Grumpy_chap Posts: 14,831 Forumite
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    I was thinking of getting a sodastream 

    Well, apparently, these now sell for £140 at Argos, and approaching £170 for higher end ones. 

    I did have a sodastream back in the eighties, and I was very poorly paid back then, so they couldn't have been priced so massively back then. I guess I would have paid the equivalent of around £30 in today's money  I certainly wouldn't have paid anywhere near £40 in today's money as it would have been a luxury I wouldn't have considered back then due to my very low wages.

    My point is that something which must be so cheap to produce is being sold as if it's a complicated item. I'm assuming patents are the reason for this, but for sure, these things are massively overpriced.

    I saw a sodastream recently at Lakeland and it was a lot cheaper than £140 - I noted it as I was surprised that they were still available to buy.

    As for price variance between the 1980's and now. 
    Well, in the 80's sodastreams were en-vogue, fashionable and desirable.  High sales volumes probably accounts for the proportionally lower retail prices.
    Today, I don't know anyone with a sodastream, nor anyone who has mentioned wanting one.  The sales volumes are probably very low.  That results in higher prices and longer stock-holding times for retailers.

    From what I recall, SodaStream were not really cheap in the 1980's - as a kid I desperately thought we really needed one and my parents could not afford one.
    I actually found a price from 1988 Autumn / Winter at £20:
    https://issuu.com/retromash/docs/argos-no30-1988-autumnwinter


    According to the BoE calculator, that 1988 £20 would be £50 today:
    https://www.bankofengland.co.uk/monetary-policy/inflation/inflation-calculator
  • Misslayed
    Misslayed Posts: 14,133 Senior Ambassador
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    Sodastreams are very much available now - in various colours and finishes to match your kitchen (or your mood!). I would even say they are 'well trendy', they're promoting the green aspect of reusable bottles, thus seriously reducing the amount of single use plastic sent to landfill, which was our primary reason for buying our basic model - from Lidl, for about £40 (quite some time ago, still going strong).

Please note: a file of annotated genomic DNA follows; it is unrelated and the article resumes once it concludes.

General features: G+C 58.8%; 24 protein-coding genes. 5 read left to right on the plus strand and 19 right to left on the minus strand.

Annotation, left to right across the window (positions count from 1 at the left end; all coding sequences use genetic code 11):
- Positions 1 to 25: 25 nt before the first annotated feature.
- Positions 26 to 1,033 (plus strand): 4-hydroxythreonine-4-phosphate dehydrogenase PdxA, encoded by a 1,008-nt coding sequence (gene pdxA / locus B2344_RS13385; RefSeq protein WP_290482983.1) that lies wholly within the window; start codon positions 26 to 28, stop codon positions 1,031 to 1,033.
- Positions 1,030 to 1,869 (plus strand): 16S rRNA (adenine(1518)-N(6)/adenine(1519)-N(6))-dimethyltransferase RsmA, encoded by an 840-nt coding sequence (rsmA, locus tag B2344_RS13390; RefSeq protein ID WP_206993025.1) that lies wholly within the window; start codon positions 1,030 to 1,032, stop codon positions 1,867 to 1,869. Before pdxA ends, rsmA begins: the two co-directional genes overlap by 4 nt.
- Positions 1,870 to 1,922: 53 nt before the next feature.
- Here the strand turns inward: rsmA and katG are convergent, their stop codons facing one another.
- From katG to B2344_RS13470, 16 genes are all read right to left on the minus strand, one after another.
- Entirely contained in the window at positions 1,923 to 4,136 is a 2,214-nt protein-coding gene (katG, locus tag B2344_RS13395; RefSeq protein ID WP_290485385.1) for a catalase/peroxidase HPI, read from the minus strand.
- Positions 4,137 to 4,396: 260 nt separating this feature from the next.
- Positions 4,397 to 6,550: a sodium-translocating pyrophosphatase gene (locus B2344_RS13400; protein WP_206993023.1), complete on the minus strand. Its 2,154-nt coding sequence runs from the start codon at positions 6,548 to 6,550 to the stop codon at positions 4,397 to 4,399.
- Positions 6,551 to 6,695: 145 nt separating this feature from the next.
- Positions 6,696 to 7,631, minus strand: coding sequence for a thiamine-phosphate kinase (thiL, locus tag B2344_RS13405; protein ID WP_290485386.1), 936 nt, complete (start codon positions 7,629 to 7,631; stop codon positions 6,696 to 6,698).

I’m a Senior Forum Ambassador and I support the Forum Team on the Competition Time, Site Feedback and Marriage, Relationships and Families boards. If you need any help on these boards, do let me know. Please note that Ambassadors are not moderators. Any posts you spot in breach of the Forum Rules should be reported via the report button, or by emailing forumteam@moneysavingexpert.com All views are my own and not the official line of Money Saving Expert.
  • Murphybear
    Murphybear Posts: 7,260 Forumite
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    Basic model on Sodastream website is less than £80.  The Phillips version on Amazon for £47.50 
  • My point is that something which must be so cheap to produce is being sold as if it's a complicated item. I'm assuming patents are the reason for this, but for sure, these things are massively overpriced.
    Brading, marking and maximising profit. In general what something costs to make/manufacture matters little, businesses sell their product for the most that they can based on market conditions. 

    A large coffee in a high street chain costs around £4.50, it costs less than 25p to make, with the most expensivepart being the paper cup. One can be made at home for <15p. Staff wages are the biggest cost, though they do not sit in the gross cost section.
    The gross profit on food in pubs and restaurants usually sits in a 70-95% range. Meat has the lowest margin, chips are almost free money. 
    A loaf of bread costs around £0.40-80 to make and sells for £0.90-4.00
    The latest iPhone costs £1,199 and it costs around £420 to make.
    A bottle of water costs <£0.10 p to make, yet retails for £0.90-2.50.
    A designer white cotton T-shirt costs less than £3 to make and ship to the UK yet can sell for £80+.

  • Buy a different type, rather than branded as mine was a lot cheaper than a Soda stream 
    Mortgage started 2020, aiming to clear it in 2026.